We like complaining about remakes: they’re a bugbear that send fans into a frothing rage. Mocked for their lack of imagination, we bemoan film’s creative impotence and agree that all these reboots should throw themselves in the bin. But this ignores the fact that retellings aren’t a recent fad – they’ve been happening for decades. The industry has always thrived on reimagining stories for a new generation. And there’s nothing wrong with that: cynicism aside, it allows us to revisit a property and explore something we wish had been done the first time around.
That’s definitely the case in movies like this year’s Beauty and the Beast, where a faithful adaptation is added to with backstory for both Belle and Beast. It was expansive rather than repetitive, and this is very much the approach of Kong: Skull Island as well. With a 70s setting, hordes of kaiju to take on Kong and a very different story that has nothing to do with New York, this is a movie that fights to avoid the familiar.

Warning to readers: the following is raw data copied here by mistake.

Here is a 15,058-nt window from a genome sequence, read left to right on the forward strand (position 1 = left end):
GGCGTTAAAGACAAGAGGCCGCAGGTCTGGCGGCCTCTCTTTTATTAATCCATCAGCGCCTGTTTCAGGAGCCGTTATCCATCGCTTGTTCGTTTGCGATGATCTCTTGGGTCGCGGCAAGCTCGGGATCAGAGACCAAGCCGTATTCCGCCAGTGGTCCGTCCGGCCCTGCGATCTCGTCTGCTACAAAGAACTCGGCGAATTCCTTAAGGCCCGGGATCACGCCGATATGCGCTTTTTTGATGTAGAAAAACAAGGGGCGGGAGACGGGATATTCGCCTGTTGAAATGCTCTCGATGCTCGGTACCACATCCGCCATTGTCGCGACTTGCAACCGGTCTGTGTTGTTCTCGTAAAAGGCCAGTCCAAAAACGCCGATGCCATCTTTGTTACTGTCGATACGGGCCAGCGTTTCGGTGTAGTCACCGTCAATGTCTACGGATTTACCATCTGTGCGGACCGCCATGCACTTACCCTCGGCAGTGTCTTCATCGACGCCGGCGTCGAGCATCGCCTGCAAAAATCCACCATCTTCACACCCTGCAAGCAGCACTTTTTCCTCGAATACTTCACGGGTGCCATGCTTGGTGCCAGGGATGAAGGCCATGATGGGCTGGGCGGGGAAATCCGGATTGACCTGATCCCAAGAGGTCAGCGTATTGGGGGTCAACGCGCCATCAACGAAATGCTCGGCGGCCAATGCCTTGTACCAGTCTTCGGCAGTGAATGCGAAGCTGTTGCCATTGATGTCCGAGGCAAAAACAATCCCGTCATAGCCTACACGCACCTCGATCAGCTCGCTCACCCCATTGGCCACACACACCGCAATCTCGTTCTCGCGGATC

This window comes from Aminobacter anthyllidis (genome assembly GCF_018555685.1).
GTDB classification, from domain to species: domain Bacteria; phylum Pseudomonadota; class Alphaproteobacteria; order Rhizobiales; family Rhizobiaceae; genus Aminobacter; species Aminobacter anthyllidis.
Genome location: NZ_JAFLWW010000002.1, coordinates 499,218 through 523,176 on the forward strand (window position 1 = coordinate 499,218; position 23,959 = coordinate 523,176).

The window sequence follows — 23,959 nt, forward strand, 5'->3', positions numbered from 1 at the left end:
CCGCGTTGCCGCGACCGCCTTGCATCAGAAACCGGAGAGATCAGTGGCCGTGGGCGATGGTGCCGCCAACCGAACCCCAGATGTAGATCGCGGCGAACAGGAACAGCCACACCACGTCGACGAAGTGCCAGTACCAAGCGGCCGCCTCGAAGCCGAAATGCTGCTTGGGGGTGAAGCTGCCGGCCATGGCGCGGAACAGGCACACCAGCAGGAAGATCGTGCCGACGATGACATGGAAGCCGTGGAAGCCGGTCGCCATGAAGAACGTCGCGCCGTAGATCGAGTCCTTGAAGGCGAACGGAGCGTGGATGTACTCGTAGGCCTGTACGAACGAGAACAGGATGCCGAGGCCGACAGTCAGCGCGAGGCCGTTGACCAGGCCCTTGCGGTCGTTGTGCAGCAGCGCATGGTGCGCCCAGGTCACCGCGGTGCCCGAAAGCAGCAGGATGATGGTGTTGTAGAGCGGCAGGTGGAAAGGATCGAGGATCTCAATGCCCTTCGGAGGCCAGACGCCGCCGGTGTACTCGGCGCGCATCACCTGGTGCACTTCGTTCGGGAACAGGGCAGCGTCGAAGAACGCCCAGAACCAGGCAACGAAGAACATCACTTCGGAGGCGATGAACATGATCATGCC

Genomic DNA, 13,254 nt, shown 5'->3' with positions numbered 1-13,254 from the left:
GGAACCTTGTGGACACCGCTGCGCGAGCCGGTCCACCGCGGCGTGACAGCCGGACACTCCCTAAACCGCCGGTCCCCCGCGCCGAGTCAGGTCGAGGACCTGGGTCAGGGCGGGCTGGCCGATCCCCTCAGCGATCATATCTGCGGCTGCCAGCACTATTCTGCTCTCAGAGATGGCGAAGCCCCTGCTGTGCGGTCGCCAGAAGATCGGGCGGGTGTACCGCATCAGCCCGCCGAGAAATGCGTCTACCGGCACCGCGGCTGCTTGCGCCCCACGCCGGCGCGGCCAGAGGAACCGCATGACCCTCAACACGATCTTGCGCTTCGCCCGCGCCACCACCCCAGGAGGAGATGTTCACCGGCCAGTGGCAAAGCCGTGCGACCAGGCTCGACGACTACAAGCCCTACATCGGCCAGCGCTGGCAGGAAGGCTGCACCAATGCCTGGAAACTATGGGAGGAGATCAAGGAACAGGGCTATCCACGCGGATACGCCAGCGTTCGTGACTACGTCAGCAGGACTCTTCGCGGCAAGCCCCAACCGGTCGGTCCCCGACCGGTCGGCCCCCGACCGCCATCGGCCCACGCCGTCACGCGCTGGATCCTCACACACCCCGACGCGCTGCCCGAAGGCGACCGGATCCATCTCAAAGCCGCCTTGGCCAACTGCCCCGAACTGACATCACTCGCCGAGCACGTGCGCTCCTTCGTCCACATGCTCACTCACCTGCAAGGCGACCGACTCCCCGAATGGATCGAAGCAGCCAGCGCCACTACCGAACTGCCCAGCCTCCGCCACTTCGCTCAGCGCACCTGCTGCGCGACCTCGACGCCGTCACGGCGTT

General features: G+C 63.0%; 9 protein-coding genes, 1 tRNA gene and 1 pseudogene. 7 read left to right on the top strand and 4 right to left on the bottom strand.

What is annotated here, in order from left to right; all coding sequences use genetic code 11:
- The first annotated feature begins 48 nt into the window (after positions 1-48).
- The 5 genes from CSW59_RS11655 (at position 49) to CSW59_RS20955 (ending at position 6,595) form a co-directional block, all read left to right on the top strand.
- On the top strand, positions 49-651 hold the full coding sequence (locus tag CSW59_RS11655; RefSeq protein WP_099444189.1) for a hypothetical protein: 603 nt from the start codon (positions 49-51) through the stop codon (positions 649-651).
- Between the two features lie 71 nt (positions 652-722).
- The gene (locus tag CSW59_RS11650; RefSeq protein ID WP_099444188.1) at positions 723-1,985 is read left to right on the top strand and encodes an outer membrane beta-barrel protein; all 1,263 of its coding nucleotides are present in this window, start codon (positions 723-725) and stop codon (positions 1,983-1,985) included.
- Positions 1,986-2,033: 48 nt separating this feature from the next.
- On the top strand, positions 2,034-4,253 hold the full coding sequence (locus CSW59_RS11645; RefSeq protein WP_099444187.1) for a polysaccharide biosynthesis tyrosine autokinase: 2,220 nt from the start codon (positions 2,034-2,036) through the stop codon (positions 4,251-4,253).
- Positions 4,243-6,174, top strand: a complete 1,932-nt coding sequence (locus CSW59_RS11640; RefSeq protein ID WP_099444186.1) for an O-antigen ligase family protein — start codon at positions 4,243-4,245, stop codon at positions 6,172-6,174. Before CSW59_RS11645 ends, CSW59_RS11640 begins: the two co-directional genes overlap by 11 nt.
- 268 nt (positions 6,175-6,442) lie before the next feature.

To my mind, Skull Island was very successful in taking a familiar story and reimagining it in a fresh way. While it may have been on the nose more often than not (its characters are unabashed clichés and the plot can be predictable) displacing the narrative from the Depression to a post-Vietnam war era gives it an entirely different flavour. I’m a little disappointed we’ll never see the Kong of this shared universe taking on bi-planes atop the Empire State Building – indeed, I wish those events could have happened in the past and formed the impetus to revisit Skull Island, wherein they find the original Kong’s bigger descendant – but I suppose that’s for the best when you consider the fact that it has to fit into a world where monsters appear in public for the first time during Godzilla. Not that there’s any chance he won’t clamber up the iconic skyscraper for Godzilla v Kong’s crossover, of course.
This is why I keep banging on about reboots being given a chance: unless you’re pulling an Amazing Spider-Man and going over the same origin less than ten years later, there’s usually something new to mine that’ll make a story fresh again.
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